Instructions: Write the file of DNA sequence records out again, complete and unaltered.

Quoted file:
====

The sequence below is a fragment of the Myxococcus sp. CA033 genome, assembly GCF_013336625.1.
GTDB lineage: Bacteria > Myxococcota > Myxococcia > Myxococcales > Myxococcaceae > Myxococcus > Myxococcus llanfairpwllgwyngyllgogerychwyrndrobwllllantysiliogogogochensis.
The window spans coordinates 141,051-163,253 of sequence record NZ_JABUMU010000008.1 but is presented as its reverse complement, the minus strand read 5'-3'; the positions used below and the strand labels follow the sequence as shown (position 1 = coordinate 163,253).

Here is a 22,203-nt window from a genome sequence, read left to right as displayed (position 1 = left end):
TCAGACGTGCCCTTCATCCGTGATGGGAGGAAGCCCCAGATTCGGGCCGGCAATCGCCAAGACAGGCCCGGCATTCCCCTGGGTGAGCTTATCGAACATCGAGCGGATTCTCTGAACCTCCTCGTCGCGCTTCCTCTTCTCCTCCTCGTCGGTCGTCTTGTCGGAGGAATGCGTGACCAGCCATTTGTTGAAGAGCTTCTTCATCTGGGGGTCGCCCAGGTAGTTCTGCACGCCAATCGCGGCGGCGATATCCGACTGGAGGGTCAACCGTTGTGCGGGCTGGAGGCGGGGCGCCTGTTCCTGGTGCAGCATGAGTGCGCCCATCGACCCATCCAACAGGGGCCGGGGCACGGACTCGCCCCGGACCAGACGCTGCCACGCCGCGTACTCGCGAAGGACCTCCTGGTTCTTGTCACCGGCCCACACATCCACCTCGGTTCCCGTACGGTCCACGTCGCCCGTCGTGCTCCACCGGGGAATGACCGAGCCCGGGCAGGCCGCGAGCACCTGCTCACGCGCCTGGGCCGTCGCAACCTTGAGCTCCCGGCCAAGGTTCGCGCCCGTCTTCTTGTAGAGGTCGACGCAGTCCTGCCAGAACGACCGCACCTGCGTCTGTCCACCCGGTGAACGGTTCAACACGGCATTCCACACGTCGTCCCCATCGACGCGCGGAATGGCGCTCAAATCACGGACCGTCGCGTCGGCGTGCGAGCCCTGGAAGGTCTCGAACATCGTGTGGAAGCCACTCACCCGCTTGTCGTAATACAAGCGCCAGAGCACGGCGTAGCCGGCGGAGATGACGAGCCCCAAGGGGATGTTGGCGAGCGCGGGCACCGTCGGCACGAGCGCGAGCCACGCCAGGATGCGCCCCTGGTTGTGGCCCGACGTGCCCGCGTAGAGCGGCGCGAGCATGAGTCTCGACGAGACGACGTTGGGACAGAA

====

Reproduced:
The sequence below is a fragment of the Myxococcus sp. CA033 genome, assembly GCF_013336625.1.
GTDB lineage: Bacteria > Myxococcota > Myxococcia > Myxococcales > Myxococcaceae > Myxococcus > Myxococcus llanfairpwllgwyngyllgogerychwyrndrobwllllantysiliogogogochensis.
The window spans coordinates 141,051-163,253 of sequence record NZ_JABUMU010000008.1 but is presented as its reverse complement, the minus strand read 5'-3'; the positions used below and the strand labels follow the sequence as shown (position 1 = coordinate 163,253).

Here is a 22,203-nt window from a genome sequence, read left to right as displayed (position 1 = left end):
TCAGACGTGCCCTTCATCCGTGATGGGAGGAAGCCCCAGATTCGGGCCGGCAATCGCCAAGACAGGCCCGGCATTCCCCTGGGTGAGCTTATCGAACATCGAGCGGATTCTCTGAACCTCCTCGTCGCGCTTCCTCTTCTCCTCCTCGTCGGTCGTCTTGTCGGAGGAATGCGTGACCAGCCATTTGTTGAAGAGCTTCTTCATCTGGGGGTCGCCCAGGTAGTTCTGCACGCCAATCGCGGCGGCGATATCCGACTGGAGGGTCAACCGTTGTGCGGGCTGGAGGCGGGGCGCCTGTTCCTGGTGCAGCATGAGTGCGCCCATCGACCCATCCAACAGGGGCCGGGGCACGGACTCGCCCCGGACCAGACGCTGCCACGCCGCGTACTCGCGAAGGACCTCCTGGTTCTTGTCACCGGCCCACACATCCACCTCGGTTCCCGTACGGTCCACGTCGCCCGTCGTGCTCCACCGGGGAATGACCGAGCCCGGGCAGGCCGCGAGCACCTGCTCACGCGCCTGGGCCGTCGCAACCTTGAGCTCCCGGCCAAGGTTCGCGCCCGTCTTCTTGTAGAGGTCGACGCAGTCCTGCCAGAACGACCGCACCTGCGTCTGTCCACCCGGTGAACGGTTCAACACGGCATTCCACACGTCGTCCCCATCGACGCGCGGAATGGCGCTCAAATCACGGACCGTCGCGTCGGCGTGCGAGCCCTGGAAGGTCTCGAACATCGTGTGGAAGCCACTCACCCGCTTGTCGTAATACAAGCGCCAGAGCACGGCGTAGCCGGCGGAGATGACGAGCCCCAAGGGGATGTTGGCGAGCGCGGGCACCGTCGGCACGAGCGCGAGCCACGCCAGGATGCGCCCCTGGTTGTGGCCCGACGTGCCCGCGTAGAGCGGCGCGAGCATGAGTCTCGACGAGACGACGTTGGGACAGAA